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Keith Johnson, Deseret News
Animation student Jared Merrill works on his individual assignment for a short film being made at the BYU Animation lab at Brigham Young University in Provo, Utah August 9, 2010.

Every year the animation students at BYU vote on which big project they’ll jointly pursue during the next 12 months. In an article headlined “The Dream Academy” that will run in this Sunday’s New York Times Magazine, reporter Jon Mooallem uses BYU animation’s annual pitch meeting for upcoming projects as the narrative thread for a thoughtful, long-form article that explores why BYU grads are regularly hired by major animation studies like Pixar and DreamWorks.

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“The animated shorts that B.Y.U. students have made every year since the program started in 2000 … have consistently racked up student Emmys and student Academy Awards,” Mooallem wrote. “They’ve played at Cannes and Sundance. Most important, they’ve impressed recruiters. Out of nowhere, B.Y.U. — a Mormon university owned and operated by the Church of Jesus Christ of Latter-day Saints — has become a farm team for the country’s top animation studios and effects companies. Unlikely as it sounds, young Mormons are being sucked out of the middle of Utah and into the very centers of American pop-culture manufacturing.”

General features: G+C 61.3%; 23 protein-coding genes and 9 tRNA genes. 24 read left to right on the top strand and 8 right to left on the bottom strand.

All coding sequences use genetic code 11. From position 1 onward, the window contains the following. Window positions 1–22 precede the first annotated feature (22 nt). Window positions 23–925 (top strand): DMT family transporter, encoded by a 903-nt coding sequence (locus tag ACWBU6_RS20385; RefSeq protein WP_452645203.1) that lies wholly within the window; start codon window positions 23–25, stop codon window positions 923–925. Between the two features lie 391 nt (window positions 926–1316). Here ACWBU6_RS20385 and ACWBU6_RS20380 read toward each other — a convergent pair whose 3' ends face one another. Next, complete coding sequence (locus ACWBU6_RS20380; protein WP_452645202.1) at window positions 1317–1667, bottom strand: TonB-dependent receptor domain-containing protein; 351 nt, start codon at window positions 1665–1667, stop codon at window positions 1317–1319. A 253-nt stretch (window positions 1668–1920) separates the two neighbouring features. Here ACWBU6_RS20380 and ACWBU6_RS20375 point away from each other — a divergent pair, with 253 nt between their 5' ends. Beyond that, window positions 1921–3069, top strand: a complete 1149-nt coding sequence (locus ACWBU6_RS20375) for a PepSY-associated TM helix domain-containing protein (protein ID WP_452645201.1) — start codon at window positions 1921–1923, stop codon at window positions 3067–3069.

Earlier this month, Katie Harmer reported for the Deseret News, “The BYU Center for Animation continued its decade-long winning streak after winning first place in the animation category (on April 25) for ‘Estefan’ at the 34th College Television Awards.

“The award is the 12th Student Emmy the department has won in the past 10 years. Other award-winning films include ‘Dreamgiver,’ ‘Kites’ and ‘The Pajama Gladiator.

Jamshid Ghazi Askar is a graduate of BYU's J. Reuben Clark Law School and member of the Utah State Bar. Contact him at jaskar@desnews.com or 801-236-6051.